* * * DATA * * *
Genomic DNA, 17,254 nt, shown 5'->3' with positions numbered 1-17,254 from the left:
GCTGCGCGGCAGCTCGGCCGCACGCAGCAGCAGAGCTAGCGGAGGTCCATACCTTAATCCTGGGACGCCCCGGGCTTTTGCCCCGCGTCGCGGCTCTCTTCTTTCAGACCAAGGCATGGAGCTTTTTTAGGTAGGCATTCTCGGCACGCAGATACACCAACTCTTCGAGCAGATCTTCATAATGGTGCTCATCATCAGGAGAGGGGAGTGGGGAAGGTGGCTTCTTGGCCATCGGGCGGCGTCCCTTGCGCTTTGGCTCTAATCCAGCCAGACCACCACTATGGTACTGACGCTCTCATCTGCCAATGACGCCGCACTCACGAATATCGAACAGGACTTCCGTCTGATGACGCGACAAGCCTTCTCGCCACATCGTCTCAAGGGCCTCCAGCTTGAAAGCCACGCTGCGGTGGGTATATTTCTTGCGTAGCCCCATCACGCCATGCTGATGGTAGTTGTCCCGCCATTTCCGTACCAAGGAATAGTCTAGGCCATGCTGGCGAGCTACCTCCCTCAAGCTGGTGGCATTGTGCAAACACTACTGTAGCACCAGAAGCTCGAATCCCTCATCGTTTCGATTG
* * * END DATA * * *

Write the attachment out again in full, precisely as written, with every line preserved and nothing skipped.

Genomic DNA, 17,254 nt, shown 5'->3' with positions numbered 1-17,254 from the left:
GCTGCGCGGCAGCTCGGCCGCACGCAGCAGCAGAGCTAGCGGAGGTCCATACCTTAATCCTGGGACGCCCCGGGCTTTTGCCCCGCGTCGCGGCTCTCTTCTTTCAGACCAAGGCATGGAGCTTTTTTAGGTAGGCATTCTCGGCACGCAGATACACCAACTCTTCGAGCAGATCTTCATAATGGTGCTCATCATCAGGAGAGGGGAGTGGGGAAGGTGGCTTCTTGGCCATCGGGCGGCGTCCCTTGCGCTTTGGCTCTAATCCAGCCAGACCACCACTATGGTACTGACGCTCTCATCTGCCAATGACGCCGCACTCACGAATATCGAACAGGACTTCCGTCTGATGACGCGACAAGCCTTCTCGCCACATCGTCTCAAGGGCCTCCAGCTTGAAAGCCACGCTGCGGTGGGTATATTTCTTGCGTAGCCCCATCACGCCATGCTGATGGTAGTTGTCCCGCCATTTCCGTACCAAGGAATAGTCTAGGCCATGCTGGCGAGCTACCTCCCTCAAGCTGGTGGCATTGTGCAAACACTACTGTAGCACCAGAAGCTCGAATCCCTCATCGTTTCGATTG